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Dear SftP people,
        The disagreement between Ivan Handler & Michael Goldhaber
masks a profound point.  In old-fashioned game theory (which is
sufficiently up-to-date to accommodate the point), a play of the
game would correspond to what handler wants to call a behavior.
But the player doesn't just have one play of the game, because
there are inputs from the other player --or also, of course, in
more realistic models, inputs from the environment.  Accordingly,
we speak of a player having a strategy: that's a rule leading to
a play in each of the possible circumstances.  Though it's not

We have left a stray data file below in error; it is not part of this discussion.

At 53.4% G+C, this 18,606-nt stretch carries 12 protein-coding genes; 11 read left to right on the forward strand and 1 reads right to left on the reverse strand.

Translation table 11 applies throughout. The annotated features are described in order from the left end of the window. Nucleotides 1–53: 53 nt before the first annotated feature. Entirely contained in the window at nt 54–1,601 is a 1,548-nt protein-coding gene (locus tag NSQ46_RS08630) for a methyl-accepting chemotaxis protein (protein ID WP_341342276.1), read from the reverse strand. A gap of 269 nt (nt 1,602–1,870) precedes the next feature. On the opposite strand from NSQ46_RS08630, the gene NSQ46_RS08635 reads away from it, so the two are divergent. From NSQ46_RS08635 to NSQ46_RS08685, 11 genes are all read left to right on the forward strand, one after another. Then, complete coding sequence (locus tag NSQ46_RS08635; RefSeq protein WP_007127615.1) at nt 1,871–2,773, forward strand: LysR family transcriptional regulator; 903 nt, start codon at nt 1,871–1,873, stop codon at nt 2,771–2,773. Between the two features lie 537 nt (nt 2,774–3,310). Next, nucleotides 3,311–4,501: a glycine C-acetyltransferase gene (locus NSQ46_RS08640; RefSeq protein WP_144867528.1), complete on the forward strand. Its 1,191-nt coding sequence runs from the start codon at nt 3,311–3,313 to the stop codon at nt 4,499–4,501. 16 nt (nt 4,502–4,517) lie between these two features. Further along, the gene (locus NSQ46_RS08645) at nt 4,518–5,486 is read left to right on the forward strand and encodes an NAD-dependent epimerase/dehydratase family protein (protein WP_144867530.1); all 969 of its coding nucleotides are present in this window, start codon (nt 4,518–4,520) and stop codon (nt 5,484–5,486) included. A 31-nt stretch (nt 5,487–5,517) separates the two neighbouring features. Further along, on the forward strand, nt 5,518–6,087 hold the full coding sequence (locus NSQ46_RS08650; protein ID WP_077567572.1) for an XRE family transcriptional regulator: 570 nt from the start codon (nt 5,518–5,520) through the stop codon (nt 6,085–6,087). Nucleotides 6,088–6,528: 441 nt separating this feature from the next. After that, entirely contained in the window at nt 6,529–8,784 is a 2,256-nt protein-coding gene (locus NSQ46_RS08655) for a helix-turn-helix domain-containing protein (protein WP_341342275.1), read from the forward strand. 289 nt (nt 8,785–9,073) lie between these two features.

emphasized in a first exposition of the idea, we note that no
real player lugs around a handbook of what-to-do-in-all-
circumstances; but there is some reaction pattern; maybe we ought
to say "reaction pattern" where we say "strategy".
        In the same way, a language is not a bunch of utterances,
but a bunch of potential utterances.  And, though it's not
emphasized in the textbook I last taught this from, a reaction
pattern: each speaker has a way of producing, in a given case, an
utterance --a different rule for a different speaker.  I don't
agree with Goldhaber that proto-language of apes or dogs offers
no material for potential analysis in linguistics.  The essential
point is that, even if our analysis does not introduce an elusive
concept of "meaning" (probably it should, but some might try to
duck it), it must recognize that the space of speakers'
strategies (in the game-theoretic sense) is enormously bigger and
differently structured than the space of utterances.
                                Chandler Davis